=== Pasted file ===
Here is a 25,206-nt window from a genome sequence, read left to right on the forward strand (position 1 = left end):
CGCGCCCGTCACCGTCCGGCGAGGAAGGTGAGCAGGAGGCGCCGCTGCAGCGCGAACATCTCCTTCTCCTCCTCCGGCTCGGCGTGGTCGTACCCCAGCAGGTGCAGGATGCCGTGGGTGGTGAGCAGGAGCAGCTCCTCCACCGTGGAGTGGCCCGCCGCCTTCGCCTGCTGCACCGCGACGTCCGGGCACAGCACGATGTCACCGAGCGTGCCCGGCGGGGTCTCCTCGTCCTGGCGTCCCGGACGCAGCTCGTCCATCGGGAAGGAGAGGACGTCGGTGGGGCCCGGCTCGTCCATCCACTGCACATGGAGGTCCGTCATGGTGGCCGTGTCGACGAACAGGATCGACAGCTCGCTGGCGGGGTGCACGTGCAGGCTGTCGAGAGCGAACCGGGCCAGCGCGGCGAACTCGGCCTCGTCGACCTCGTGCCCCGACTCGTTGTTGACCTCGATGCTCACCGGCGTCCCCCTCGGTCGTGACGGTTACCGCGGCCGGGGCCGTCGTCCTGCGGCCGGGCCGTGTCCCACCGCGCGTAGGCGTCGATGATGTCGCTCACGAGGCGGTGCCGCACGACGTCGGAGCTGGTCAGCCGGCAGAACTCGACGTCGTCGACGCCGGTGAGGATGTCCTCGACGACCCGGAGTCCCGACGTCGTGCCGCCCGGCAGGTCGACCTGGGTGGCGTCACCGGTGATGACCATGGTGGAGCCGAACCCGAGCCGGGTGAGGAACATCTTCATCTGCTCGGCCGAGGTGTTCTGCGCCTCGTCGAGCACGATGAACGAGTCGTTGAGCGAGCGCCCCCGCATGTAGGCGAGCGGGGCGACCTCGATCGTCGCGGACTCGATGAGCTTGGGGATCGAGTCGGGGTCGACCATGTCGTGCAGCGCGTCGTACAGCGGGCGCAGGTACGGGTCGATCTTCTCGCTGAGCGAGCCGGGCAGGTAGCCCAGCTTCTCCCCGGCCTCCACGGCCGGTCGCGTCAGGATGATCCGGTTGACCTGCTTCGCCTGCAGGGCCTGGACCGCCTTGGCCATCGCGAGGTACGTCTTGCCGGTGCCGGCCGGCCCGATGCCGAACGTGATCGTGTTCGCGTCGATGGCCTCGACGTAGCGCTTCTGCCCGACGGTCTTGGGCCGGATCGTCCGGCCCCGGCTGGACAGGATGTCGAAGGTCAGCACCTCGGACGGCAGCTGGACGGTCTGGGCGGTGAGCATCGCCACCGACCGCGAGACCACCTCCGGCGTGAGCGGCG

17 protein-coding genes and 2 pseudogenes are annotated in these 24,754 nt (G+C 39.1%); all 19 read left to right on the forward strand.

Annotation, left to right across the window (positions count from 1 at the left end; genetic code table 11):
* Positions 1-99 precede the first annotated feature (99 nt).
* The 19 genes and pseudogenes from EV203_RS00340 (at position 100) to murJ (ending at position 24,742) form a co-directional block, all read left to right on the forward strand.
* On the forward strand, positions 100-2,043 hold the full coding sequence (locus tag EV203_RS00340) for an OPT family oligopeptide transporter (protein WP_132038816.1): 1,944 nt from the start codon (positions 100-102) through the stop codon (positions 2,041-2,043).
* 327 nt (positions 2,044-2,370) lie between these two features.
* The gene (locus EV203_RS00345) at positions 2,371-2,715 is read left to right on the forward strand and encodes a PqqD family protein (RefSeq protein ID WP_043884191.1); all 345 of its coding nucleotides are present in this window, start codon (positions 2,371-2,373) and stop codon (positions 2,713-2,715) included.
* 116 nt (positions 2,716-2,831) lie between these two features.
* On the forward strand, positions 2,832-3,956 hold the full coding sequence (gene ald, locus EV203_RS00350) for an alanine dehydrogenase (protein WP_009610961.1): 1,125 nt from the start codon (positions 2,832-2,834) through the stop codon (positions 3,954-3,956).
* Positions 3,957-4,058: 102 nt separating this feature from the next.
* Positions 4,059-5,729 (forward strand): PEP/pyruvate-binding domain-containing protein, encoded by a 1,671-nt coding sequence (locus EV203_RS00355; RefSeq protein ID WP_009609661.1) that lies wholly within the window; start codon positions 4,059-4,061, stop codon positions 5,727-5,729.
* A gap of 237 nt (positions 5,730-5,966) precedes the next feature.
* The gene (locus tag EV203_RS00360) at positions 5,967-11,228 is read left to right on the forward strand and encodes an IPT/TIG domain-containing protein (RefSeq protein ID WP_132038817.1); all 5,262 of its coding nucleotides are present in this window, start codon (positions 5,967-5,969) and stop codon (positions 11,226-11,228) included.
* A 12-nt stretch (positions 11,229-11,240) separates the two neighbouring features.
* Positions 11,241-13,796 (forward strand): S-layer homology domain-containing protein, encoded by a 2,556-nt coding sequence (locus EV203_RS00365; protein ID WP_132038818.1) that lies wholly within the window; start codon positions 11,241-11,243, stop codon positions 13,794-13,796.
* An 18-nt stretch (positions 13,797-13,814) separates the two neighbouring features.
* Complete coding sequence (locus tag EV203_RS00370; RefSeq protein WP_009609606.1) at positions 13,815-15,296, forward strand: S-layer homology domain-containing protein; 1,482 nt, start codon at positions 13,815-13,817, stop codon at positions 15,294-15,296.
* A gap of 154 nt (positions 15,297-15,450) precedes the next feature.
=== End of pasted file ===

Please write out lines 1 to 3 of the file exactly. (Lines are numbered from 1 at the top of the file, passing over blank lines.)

Here is a 25,206-nt window from a genome sequence, read left to right on the forward strand (position 1 = left end):
CGCGCCCGTCACCGTCCGGCGAGGAAGGTGAGCAGGAGGCGCCGCTGCAGCGCGAACATCTCCTTCTCCTCCTCCGGCTCGGCGTGGTCGTACCCCAGCAGGTGCAGGATGCCGTGGGTGGTGAGCAGGAGCAGCTCCTCCACCGTGGAGTGGCCCGCCGCCTTCGCCTGCTGCACCGCGACGTCCGGGCACAGCACGATGTCACCGAGCGTGCCCGGCGGGGTCTCCTCGTCCTGGCGTCCCGGACGCAGCTCGTCCATCGGGAAGGAGAGGACGTCGGTGGGGCCCGGCTCGTCCATCCACTGCACATGGAGGTCCGTCATGGTGGCCGTGTCGACGAACAGGATCGACAGCTCGCTGGCGGGGTGCACGTGCAGGCTGTCGAGAGCGAACCGGGCCAGCGCGGCGAACTCGGCCTCGTCGACCTCGTGCCCCGACTCGTTGTTGACCTCGATGCTCACCGGCGTCCCCCTCGGTCGTGACGGTTACCGCGGCCGGGGCCGTCGTCCTGCGGCCGGGCCGTGTCCCACCGCGCGTAGGCGTCGATGATGTCGCTCACGAGGCGGTGCCGCACGACGTCGGAGCTGGTCAGCCGGCAGAACTCGACGTCGTCGACGCCGGTGAGGATGTCCTCGACGACCCGGAGTCCCGACGTCGTGCCGCCCGGCAGGTCGACCTGGGTGGCGTCACCGGTGATGACCATGGTGGAGCCGAACCCGAGCCGGGTGAGGAACATCTTCATCTGCTCGGCCGAGGTGTTCTGCGCCTCGTCGAGCACGATGAACGAGTCGTTGAGCGAGCGCCCCCGCATGTAGGCGAGCGGGGCGACCTCGATCGTCGCGGACTCGATGAGCTTGGGGATCGAGTCGGGGTCGACCATGTCGTGCAGCGCGTCGTACAGCGGGCGCAGGTACGGGTCGATCTTCTCGCTGAGCGAGCCGGGCAGGTAGCCCAGCTTCTCCCCGGCCTCCACGGCCGGTCGCGTCAGGATGATCCGGTTGACCTGCTTCGCCTGCAGGGCCTGGACCGCCTTGGCCATCGCGAGGTACGTCTTGCCGGTGCCGGCCGGCCCGATGCCGAACGTGATCGTGTTCGCGTCGATGGCCTCGACGTAGCGCTTCTGCCCGACGGTCTTGGGCCGGATCGTCCGGCCCCGGCTGGACAGGATGTCGAAGGTCAGCACCTCGGACGGCAGCTGGACGGTCTGGGCGGTGAGCATCGCCACCGACCGCGAGACCACCTCCGGCGTGAGCGGCG

17 protein-coding genes and 2 pseudogenes are annotated in these 24,754 nt (G+C 39.1%); all 19 read left to right on the forward strand.